Civil certification is becoming more and more standard, KC-X is required to be civil certified, and I would expect any new helicopter also to be civil certified.

Smaller customers I would expect would use a larger customers build standard, and "accept' their certification. For example I would expect UK, France, Germany, and Spain all to do military certification of the A400M, and a country like Malaysia to use one of the certified build standards.



We are addicted to our thoughts. We cannot change anything if we cannot change our thinking – Santosh Kalwar
User currently offlineKC135TopBoom From United States of America, joined Jan 2005, 12150 posts, RR: 51
Reply 14, posted (3 years 8 months 2 weeks 2 days 1 hour ago) and read 10258 times:

Quoting Klaus (Reply 12):
Another side aspect to the civilian certification: It might possibly open the option of beginning delivery of the first production aircraft to customers before the military certification has been completed with not too much inconvenience, providing at least partial capabilities that way until the military certificate is post-issued.

????? The customers are military forces, to them the airplane is useless without the military certification. To the military, the civilian certification is meaningless as there are no military missions that can use the civil cert.


User currently offlineKlaus From Germany, joined Jul 2001, 21468 posts, RR: 53
Reply 15, posted (3 years 8 months 2 weeks 1 day 13 hours ago) and read 10157 times:

Quoting KC135TopBoom (Reply 14):
The customers are military forces, to them the airplane is useless without the military certification. To the military, the civilian certification is meaningless as there are no military missions that can use the civil cert.

It's not a fighter jet. Military forces use even civilian charters from time to time which most definitely don't have military certifications, so it seemed plausible to me that there could possibly be some better use to the first production aircraft than just standing around at the Airbus facility with a perfectly good civilian certificate.

I'm not saying I definitely expect that to happen, just that it seems plausible.


User currently offlineKC135TopBoom From United States of America, joined Jan 2005, 12150 posts, RR: 51
Reply 16, posted (3 years 8 months 2 weeks 23 hours ago) and read 9962 times:

Charters are used to additional short term capacity. The military knows these aircraft do not have any military certifications. However, chartered airliners and cargo aircraft for the US DOD must meet strict USAF maintenance standards that exceed those of the FAA.

I still don't see the need for a civil cert for the A-400, or any other military designed aircrat, onless they are also offered as a commerical version. I just wonder why the military customers wanted it when they don't need it.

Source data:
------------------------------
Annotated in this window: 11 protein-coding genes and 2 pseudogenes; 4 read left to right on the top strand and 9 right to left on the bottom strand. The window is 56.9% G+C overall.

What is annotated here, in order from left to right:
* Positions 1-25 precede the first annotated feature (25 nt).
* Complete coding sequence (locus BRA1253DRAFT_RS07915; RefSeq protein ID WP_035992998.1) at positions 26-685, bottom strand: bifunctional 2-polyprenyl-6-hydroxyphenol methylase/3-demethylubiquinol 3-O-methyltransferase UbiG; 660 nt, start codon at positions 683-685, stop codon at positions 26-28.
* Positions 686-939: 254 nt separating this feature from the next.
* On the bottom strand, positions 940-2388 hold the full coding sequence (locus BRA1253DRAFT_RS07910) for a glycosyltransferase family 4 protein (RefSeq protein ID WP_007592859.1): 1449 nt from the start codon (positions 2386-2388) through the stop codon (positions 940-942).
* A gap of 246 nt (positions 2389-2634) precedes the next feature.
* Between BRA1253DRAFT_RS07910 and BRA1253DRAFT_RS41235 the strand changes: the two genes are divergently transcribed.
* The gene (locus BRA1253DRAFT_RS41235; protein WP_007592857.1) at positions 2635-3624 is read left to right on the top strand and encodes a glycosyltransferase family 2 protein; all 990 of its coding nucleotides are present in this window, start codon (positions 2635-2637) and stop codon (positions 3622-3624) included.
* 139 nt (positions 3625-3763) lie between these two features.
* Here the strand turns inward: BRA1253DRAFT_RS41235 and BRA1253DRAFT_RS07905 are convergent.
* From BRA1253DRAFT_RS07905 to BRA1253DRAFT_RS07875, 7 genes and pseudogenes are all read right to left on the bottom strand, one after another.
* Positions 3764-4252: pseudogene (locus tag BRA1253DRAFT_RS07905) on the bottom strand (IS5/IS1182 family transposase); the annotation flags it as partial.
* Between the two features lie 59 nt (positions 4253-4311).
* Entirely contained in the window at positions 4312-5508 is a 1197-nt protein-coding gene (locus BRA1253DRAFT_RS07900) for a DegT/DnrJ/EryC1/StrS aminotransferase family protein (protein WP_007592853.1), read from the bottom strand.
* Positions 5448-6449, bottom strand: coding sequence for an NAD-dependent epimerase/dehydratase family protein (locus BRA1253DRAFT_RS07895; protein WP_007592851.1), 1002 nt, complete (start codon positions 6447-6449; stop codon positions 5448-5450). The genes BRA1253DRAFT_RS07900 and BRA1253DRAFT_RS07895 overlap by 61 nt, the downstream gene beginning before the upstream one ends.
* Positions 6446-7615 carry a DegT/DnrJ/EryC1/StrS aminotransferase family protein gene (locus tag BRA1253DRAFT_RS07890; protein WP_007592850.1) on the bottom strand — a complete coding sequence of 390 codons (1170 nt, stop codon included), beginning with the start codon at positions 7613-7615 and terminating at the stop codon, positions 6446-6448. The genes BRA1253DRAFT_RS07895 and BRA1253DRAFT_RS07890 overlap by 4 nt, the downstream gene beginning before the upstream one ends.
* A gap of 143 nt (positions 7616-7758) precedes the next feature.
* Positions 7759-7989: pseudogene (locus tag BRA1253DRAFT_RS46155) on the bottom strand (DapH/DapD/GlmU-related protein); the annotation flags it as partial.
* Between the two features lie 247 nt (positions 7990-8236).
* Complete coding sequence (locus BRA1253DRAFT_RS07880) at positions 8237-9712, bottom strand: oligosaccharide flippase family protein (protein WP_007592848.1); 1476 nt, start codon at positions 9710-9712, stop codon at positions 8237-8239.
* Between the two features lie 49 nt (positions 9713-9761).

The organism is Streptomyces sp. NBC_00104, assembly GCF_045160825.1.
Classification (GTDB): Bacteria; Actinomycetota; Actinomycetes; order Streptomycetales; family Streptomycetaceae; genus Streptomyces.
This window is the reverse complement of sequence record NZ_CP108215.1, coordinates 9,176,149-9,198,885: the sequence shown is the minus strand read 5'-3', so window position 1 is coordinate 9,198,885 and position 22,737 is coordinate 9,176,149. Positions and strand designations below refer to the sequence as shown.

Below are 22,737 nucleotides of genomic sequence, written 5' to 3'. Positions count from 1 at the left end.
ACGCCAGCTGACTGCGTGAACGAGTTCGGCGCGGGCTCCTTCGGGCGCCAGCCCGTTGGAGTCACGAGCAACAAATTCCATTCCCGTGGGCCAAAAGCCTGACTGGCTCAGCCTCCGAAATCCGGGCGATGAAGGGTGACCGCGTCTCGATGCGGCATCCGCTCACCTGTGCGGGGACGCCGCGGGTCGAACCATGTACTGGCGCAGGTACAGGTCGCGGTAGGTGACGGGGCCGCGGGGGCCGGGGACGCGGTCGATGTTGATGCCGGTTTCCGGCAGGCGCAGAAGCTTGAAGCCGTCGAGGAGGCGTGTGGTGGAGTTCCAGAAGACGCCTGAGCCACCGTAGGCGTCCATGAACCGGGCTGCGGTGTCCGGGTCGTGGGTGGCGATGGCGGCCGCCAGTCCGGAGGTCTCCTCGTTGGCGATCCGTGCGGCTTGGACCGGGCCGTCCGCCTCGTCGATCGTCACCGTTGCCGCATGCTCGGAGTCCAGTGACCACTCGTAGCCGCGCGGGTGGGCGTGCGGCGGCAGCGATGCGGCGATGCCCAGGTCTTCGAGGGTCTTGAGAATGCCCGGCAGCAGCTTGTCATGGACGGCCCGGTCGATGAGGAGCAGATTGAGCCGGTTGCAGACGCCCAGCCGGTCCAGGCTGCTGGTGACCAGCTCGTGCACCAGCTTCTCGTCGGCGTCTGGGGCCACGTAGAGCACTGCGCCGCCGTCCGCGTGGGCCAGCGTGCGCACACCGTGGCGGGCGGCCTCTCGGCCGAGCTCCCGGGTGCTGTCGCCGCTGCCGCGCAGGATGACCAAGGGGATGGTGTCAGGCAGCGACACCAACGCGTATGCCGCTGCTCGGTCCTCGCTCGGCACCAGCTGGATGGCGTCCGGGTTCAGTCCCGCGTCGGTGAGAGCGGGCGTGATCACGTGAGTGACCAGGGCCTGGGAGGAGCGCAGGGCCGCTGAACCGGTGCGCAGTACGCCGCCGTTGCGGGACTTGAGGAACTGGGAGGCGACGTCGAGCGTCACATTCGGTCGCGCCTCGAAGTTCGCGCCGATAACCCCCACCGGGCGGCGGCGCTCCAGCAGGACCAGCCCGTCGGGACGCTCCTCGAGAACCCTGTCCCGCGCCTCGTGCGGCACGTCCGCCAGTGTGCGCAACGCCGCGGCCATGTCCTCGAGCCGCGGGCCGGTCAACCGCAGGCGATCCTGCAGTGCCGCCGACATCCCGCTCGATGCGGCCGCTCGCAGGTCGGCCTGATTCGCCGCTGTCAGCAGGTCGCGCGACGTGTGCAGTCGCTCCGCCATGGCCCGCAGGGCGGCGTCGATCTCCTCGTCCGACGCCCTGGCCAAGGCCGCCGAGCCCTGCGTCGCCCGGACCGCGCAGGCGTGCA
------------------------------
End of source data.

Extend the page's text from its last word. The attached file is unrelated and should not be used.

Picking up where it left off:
User currently offlinezeke From Hong Kong, joined Dec 2006, 9105 posts, RR: 75
Reply 17, posted (3 years 8 months 2 weeks 12 hours ago) and read 9862 times:

Given the number of L100s, AN76, AN12, Shorts Belfast etc flying with civil registrations, it seems the market has already stated there is a need for civil operated mid-sized transport, e.g. supporting humanitarian efforts of the UNHCR, Antarctic expeditions, moving large mining equipment in more remote areas.

Having civil certification is providing something that other new build aircraft lack.



We are addicted to our thoughts. We cannot change anything if we cannot change our thinking – Santosh Kalwar
User currently offlineKlaus From Germany, joined Jul 2001, 21468 posts, RR: 53
Reply 18, posted (3 years 8 months 2 weeks 12 hours ago) and read 9860 times:

Quoting KC135TopBoom (Reply 16):
Charters are used to additional short term capacity. The military knows these aircraft do not have any military certifications. However, chartered airliners and cargo aircraft for the US DOD must meet strict USAF maintenance standards that exceed those of the FAA.

Well, the A400M will certainly be able to meet these requirements in the temporary period between issuance of its commercial and military certificates.

I'm not saying it absolutely should be done – there may be many secondary considerations – just with the tight air transport situations of most customer forces a "civilian" A400M in limited use might still beat these copies sitting around on the tarmac in Seville unused and having to charter Antonovs.


User currently offlineKC135TopBoom From United States of America, joined Jan 2005, 12150 posts, RR: 51
Reply 19, posted (3 years 8 months 2 weeks 10 hours ago) and read 9825 times:

Quoting Klaus (Reply 18):